I don't know about you, but I've found the Internet to be one of the best tools available to learn about my health. So I was somewhat surprised this morning to read an article in the Washington Post about Cyberchondria, which was defined as the baseless fueling of fears and anxiety about common health symptoms due to Internet research. The article said this was serious, so much so that two researchers at Microsoft had done a study on it last year and found that about one-third of Internet searchers went from simple terms to more complex health related searches. The study also found that information calmed some people while it made others more anxious.
To me it sounds like what used to happen when people had to go to the library to look up information, with the only difference being that they're going online.
Later in the day I coincidentally met a woman who has a serious and rare health condition. She spent many years working with physicians who refused to take her seriously or help her. She then went online where multiple Internet searches on the symptoms she was experiencing kept pointing to the same, rare diagnosis. It was a condition mainly experienced by older Eastern European men. She then went to yet another physician who said he didn't believe her but was willing to do some diagnostic tests. Sure enough, she had discovered her own rare and hard to pinpoint health condition and, with her physician's eventual support, was able to get the treatment that she'd been denied for years. Today her life is significantly more positive and productive than it was during the years she was making rounds to multiple health providers and getting no support.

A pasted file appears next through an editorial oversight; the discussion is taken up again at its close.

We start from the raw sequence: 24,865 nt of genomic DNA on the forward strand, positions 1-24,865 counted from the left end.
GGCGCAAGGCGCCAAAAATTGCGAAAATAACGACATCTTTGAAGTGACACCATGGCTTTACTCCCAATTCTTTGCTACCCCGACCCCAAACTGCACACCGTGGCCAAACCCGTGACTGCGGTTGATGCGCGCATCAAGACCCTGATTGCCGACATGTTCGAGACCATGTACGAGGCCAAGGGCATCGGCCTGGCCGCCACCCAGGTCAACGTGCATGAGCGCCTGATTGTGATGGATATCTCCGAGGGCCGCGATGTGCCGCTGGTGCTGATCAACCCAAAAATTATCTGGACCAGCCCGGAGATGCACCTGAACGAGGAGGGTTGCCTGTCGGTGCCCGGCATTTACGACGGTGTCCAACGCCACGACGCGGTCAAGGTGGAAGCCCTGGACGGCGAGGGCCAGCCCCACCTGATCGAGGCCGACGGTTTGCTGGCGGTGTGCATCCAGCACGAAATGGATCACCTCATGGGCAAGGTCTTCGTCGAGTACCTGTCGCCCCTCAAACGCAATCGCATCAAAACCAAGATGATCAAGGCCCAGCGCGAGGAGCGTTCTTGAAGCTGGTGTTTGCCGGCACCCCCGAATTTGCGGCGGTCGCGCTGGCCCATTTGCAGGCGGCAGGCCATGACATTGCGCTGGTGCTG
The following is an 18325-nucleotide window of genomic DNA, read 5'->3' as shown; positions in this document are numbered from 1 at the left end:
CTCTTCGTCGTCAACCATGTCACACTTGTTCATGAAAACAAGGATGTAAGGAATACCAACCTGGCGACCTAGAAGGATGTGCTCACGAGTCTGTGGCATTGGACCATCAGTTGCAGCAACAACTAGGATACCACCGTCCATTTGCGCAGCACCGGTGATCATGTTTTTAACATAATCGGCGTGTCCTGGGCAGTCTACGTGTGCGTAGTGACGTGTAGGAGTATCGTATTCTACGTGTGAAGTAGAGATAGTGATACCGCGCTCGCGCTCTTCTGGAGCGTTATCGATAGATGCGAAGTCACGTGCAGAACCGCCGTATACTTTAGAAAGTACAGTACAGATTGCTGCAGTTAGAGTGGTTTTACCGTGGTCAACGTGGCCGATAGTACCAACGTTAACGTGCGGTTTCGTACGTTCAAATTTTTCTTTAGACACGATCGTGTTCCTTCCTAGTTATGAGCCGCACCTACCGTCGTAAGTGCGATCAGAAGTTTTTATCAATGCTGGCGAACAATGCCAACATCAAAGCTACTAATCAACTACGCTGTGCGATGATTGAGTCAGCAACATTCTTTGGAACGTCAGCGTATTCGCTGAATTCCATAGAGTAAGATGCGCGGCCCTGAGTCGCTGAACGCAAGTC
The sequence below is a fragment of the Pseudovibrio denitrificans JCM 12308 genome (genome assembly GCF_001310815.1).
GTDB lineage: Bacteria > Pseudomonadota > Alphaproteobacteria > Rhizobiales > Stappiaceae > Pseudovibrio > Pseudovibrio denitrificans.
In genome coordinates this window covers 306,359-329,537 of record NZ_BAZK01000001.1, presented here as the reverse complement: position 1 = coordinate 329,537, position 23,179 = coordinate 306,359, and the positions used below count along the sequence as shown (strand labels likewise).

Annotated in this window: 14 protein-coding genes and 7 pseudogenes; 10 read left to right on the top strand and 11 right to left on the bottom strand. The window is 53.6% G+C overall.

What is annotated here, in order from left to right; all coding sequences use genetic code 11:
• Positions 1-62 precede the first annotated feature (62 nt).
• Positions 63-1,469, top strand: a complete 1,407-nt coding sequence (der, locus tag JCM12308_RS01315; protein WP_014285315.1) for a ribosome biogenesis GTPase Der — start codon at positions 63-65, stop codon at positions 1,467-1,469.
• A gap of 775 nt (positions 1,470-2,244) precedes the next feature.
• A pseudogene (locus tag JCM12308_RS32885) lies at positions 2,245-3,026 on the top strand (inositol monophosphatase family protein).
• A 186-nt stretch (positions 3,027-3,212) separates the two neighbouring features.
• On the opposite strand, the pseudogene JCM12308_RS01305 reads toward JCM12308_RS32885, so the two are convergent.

Clearly the Internet is a powerful tool that can put a lot of helpful information at our fingertips. It can also be overwhelming and provide so much information we're anxious and worse off than when we started our research. So who can best help us? Sites like EmpowHer, of course. And those wonderful research experts, librarians. There's a great site provided by the Medical Library Association with tips on how you can find the most credible information for your research. The site is at:
I don't know if Cyberchondria is real or not. I do know that the days of managing our health by just passively accepting what we read in a book, or heard from a health practitioner, are long gone. The Internet gives us our own giant health library in the comfort of our own homes, and when used wisely, enables all of us to do a better job of taking care of our own health.
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